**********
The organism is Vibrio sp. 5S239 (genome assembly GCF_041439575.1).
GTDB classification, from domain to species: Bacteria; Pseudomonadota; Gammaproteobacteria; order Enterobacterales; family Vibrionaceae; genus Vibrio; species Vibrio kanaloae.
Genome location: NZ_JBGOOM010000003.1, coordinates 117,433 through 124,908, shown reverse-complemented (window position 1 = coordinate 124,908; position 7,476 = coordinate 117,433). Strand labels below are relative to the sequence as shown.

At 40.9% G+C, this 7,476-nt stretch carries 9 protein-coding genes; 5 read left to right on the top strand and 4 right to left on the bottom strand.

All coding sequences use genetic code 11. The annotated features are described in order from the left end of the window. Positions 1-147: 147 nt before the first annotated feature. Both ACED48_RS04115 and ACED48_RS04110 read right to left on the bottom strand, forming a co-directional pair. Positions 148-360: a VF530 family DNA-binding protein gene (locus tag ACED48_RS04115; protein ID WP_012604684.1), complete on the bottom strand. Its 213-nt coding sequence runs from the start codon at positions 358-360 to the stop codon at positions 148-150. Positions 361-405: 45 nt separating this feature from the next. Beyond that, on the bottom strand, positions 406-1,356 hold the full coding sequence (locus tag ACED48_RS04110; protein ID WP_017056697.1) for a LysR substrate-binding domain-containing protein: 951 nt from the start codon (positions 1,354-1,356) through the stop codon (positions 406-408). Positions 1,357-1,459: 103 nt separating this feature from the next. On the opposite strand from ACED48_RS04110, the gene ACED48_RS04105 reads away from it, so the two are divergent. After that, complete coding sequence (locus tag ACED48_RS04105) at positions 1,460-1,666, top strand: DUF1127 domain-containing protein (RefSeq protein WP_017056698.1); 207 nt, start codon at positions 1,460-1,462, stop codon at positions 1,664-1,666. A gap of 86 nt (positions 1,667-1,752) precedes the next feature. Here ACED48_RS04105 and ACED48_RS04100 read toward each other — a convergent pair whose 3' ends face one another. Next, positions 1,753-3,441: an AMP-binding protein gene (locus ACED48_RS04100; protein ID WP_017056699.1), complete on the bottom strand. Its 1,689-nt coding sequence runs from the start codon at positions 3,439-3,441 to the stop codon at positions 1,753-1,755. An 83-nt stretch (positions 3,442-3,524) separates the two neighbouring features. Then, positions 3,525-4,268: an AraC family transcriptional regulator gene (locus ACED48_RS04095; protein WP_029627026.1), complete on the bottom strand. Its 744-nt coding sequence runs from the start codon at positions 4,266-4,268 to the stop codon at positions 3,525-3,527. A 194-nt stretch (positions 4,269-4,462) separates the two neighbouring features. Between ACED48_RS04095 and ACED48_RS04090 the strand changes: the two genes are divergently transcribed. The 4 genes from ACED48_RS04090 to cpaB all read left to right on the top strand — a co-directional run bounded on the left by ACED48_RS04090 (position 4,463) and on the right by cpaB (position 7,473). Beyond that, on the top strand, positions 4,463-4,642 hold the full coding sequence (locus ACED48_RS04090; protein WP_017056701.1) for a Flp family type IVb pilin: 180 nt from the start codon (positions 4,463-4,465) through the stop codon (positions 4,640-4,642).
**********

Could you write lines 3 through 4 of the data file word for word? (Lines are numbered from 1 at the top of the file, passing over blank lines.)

Genome location: NZ_JBGOOM010000003.1, coordinates 117,433 through 124,908, shown reverse-complemented (window position 1 = coordinate 124,908; position 7,476 = coordinate 117,433). Strand labels below are relative to the sequence as shown.

At 40.9% G+C, this 7,476-nt stretch carries 9 protein-coding genes; 5 read left to right on the top strand and 4 right to left on the bottom strand.